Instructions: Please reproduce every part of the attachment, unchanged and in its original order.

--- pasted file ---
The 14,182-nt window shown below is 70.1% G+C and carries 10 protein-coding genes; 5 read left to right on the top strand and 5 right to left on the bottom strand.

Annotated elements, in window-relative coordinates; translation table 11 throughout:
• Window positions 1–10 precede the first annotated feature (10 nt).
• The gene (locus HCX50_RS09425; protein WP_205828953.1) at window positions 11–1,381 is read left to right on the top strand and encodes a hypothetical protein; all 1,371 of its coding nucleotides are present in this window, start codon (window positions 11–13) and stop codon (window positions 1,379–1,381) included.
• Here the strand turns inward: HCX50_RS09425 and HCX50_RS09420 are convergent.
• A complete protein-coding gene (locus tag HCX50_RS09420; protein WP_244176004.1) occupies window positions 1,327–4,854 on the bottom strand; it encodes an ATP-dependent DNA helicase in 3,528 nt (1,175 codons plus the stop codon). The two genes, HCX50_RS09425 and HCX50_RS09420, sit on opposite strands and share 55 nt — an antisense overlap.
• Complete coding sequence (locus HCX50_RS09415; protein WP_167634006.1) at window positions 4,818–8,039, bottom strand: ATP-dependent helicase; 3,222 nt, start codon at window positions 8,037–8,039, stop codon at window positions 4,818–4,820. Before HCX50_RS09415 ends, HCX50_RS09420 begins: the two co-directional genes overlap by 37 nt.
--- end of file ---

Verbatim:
The 14,182-nt window shown below is 70.1% G+C and carries 10 protein-coding genes; 5 read left to right on the top strand and 5 right to left on the bottom strand.

Annotated elements, in window-relative coordinates; translation table 11 throughout:
• Window positions 1–10 precede the first annotated feature (10 nt).
• The gene (locus HCX50_RS09425; protein WP_205828953.1) at window positions 11–1,381 is read left to right on the top strand and encodes a hypothetical protein; all 1,371 of its coding nucleotides are present in this window, start codon (window positions 11–13) and stop codon (window positions 1,379–1,381) included.
• Here the strand turns inward: HCX50_RS09425 and HCX50_RS09420 are convergent.
• A complete protein-coding gene (locus tag HCX50_RS09420; protein WP_244176004.1) occupies window positions 1,327–4,854 on the bottom strand; it encodes an ATP-dependent DNA helicase in 3,528 nt (1,175 codons plus the stop codon). The two genes, HCX50_RS09425 and HCX50_RS09420, sit on opposite strands and share 55 nt — an antisense overlap.
• Complete coding sequence (locus HCX50_RS09415; protein WP_167634006.1) at window positions 4,818–8,039, bottom strand: ATP-dependent helicase; 3,222 nt, start codon at window positions 8,037–8,039, stop codon at window positions 4,818–4,820. Before HCX50_RS09415 ends, HCX50_RS09420 begins: the two co-directional genes overlap by 37 nt.